The celebration of Halloween goes back hundreds of years. It is the celebration that welcomes winter. It is on 31st October. The day after Halloween is called “All Saint’s Day” and is celebrated on 1st November. The old Anglo-Saxon word for saint is “hallow” so All Saint’s Day used to be called All Hallow’s Day. The evening before that used to be called Hallow’s Evening. The shorted form of Evening was “e’en” so it was combined to make one word : Halloween. Pope Gregory IV in 837 A.D. ordered Halloween as “All Souls Day” for remembering peoples’ souls. In Medieval England, the name “All Hallows” was first used.
It is not an American festival. It was introduced to America in the late 19th century and became very popular there. It is originated in England and marked the beginning of the Celtic New Year on the first day of November. On this day Celtic people would cut an apple horizontally to show the apple seeds in a pentagram shape. The pentagram was a symbol of protection and gave people hope for the winter season ahead. Apples played an important role in Celtic festivals and in one of the games that was played you had to get an apple out of a barrel of water without using your hands. If this was done it was considered a lucky charm for the rest of the year.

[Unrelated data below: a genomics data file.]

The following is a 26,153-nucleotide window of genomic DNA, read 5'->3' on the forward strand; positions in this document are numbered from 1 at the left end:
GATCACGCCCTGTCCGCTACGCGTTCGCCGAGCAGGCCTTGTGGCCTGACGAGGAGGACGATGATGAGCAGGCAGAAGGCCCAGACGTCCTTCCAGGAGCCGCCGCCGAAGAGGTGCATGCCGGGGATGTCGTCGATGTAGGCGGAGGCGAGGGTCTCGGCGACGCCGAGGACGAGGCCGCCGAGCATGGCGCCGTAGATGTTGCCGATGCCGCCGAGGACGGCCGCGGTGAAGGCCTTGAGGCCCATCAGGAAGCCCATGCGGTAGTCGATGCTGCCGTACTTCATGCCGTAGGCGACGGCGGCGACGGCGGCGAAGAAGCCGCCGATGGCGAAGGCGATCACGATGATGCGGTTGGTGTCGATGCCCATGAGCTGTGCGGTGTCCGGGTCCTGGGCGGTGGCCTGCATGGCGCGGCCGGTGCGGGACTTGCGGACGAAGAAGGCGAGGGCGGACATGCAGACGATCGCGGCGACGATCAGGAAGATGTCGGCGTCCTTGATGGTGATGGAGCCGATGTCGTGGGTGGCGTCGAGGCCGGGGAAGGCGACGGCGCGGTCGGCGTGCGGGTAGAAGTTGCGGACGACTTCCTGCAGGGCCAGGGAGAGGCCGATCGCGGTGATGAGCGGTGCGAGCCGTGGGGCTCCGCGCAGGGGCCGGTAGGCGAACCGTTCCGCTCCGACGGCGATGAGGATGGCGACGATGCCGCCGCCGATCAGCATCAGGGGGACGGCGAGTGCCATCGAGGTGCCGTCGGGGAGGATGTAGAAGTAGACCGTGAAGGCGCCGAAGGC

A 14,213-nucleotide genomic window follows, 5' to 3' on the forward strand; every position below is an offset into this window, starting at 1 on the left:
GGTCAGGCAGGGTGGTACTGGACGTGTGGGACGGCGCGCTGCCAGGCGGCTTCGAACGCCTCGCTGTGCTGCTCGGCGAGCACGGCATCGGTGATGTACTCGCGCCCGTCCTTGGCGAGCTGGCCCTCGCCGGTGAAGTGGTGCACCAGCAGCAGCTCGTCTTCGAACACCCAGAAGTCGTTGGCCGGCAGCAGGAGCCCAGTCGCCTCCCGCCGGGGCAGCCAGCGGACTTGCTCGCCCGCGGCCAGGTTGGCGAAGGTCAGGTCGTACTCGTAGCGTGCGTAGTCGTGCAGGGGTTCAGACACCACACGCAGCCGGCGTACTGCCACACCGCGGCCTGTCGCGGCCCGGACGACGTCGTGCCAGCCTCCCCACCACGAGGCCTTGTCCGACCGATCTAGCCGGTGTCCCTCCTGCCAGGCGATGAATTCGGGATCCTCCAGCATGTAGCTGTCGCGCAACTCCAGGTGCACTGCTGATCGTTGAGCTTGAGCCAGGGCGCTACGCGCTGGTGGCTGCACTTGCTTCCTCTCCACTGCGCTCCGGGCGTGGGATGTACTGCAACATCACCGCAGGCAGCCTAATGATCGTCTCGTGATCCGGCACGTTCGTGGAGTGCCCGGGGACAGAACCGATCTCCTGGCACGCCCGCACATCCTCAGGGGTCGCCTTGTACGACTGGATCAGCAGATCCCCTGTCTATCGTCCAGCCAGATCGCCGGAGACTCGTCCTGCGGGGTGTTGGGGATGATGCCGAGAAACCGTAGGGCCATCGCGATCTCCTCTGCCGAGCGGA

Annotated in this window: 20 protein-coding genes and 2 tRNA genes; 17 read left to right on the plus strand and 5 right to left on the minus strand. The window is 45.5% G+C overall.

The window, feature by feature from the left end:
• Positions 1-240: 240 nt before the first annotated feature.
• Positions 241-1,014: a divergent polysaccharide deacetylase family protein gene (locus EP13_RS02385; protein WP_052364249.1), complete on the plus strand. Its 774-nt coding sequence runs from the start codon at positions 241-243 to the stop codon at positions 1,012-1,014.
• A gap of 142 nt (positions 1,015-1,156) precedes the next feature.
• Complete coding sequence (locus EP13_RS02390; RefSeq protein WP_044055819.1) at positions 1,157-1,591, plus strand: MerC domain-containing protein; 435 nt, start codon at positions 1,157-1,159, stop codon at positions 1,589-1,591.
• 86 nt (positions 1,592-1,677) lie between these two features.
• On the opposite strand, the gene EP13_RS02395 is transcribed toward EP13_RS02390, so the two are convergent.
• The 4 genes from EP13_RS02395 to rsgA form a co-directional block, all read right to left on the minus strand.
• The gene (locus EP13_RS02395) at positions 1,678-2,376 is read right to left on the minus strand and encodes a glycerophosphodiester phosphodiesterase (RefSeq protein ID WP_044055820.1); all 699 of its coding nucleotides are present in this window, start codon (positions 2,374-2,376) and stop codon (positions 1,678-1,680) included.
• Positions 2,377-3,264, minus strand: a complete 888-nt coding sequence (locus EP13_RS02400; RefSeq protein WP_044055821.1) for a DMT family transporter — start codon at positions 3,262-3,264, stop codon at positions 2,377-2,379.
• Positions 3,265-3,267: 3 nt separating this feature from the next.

The custom of dressing us as ghosts and witches had nothing to do with the original celebration but never harmed anyone so it was kept by children. In the old days the tricks played in villages in England allowed small problems with a neighbor so people could expect their cows to be hidden, their gates to be removed or even their windows painted white so they couldn’t see outside.
The pumpkin was consider the best vegetable to make into a face because of its shape. The center of the round orange pumpkin is carved out and eyes and a mouth are made on the outside. When a candle is placed in the hollow center the eyes shine and scare away the evil spirits and the bad witches.